• the disposal is made on or after 8 July 2015;
  • death occurs no earlier than 6 April 2017; and
  • assets of equivalent value to the ‘lost’ RNRB are ‘closely inherited’ (i.e. broadly left to direct descendants or their spouses – or to qualifying trusts for such persons – on death).

Consequently, the advantages of an IHT effective lifetime gift of a qualifying residence will need to be reassessed having regard to factors such as the value of the qualifying residence at the date of the gift, the life expectancy of the donor and the availability of other assets of equivalent value in the estate. This will be particularly important if there is any doubt that the donor will live for seven years as, unless the estate includes other assets that will be closely inherited (so that the ‘additional’ RNRB can be claimed), a failed PET coupled with the lost RNRB may result in more tax being payable than would have been payable had the gift not been made. This is a contrast to the current position where the donor would be no worse off for the failed PET.

  1. Gift with shared occupation

A lifetime gift of a proportionate share of the property to one of the children will be IHT effective if that child shares occupation with the donor and the donor continues to pay at least their retained proportion of the outgoings.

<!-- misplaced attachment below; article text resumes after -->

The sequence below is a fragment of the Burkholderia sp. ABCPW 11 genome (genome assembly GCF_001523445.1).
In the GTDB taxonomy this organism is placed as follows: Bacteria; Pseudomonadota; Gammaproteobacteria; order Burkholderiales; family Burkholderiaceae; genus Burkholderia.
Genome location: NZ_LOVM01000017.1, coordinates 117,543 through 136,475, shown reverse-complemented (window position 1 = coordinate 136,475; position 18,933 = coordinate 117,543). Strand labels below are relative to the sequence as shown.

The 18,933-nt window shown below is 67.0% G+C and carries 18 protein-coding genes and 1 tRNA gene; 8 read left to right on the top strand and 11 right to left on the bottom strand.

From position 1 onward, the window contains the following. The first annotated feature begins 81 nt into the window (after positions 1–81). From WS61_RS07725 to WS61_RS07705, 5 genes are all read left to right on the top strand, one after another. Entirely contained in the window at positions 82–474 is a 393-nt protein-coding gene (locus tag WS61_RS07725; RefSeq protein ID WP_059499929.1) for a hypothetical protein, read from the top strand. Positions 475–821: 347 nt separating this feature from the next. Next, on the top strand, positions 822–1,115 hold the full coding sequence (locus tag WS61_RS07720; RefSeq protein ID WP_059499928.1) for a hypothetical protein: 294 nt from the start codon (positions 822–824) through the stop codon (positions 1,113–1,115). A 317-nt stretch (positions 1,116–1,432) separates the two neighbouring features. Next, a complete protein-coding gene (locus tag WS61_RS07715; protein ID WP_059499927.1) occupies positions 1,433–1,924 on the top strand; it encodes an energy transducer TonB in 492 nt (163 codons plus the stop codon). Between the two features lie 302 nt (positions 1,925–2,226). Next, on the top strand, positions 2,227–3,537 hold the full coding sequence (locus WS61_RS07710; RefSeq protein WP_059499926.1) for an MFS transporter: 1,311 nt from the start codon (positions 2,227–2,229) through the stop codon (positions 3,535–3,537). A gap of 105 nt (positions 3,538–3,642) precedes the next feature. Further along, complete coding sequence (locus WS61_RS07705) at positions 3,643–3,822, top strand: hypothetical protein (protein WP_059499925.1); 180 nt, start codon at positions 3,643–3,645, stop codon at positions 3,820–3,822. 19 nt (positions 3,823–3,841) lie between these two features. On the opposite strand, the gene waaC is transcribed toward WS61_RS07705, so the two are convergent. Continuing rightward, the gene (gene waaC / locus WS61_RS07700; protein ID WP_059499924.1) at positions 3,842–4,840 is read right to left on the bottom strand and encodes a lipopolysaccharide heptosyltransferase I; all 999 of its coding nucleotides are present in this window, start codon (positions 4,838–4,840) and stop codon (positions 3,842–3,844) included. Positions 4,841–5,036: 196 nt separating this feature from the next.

Impact of planning on availability of the RNRB – Clearly, a residence that is left to direct descendants in its entirety can qualify for RNRB, however RNRB can equally be claimed where an interest in a qualifying residence is closely inherited.. Provided therefore that the retained share is of sufficient value to utilise the RNRB, there will be no adverse consequences for such planning. Where the value of the retained share is significantly below the RNRB (which will be £100,000 when first introduced in 2017 and which will rise to £175,000 by April 2020), then the same considerations as outlined in 2. above will apply.

It is important to remember that this bulletin focuses specifically on the IHT considerations of making lifetime gifts of property and there may be other factors that make the planning prohibitive, such as the loss of the CGT main residence relief on ultimate sale of the property and/or loss of security of tenure.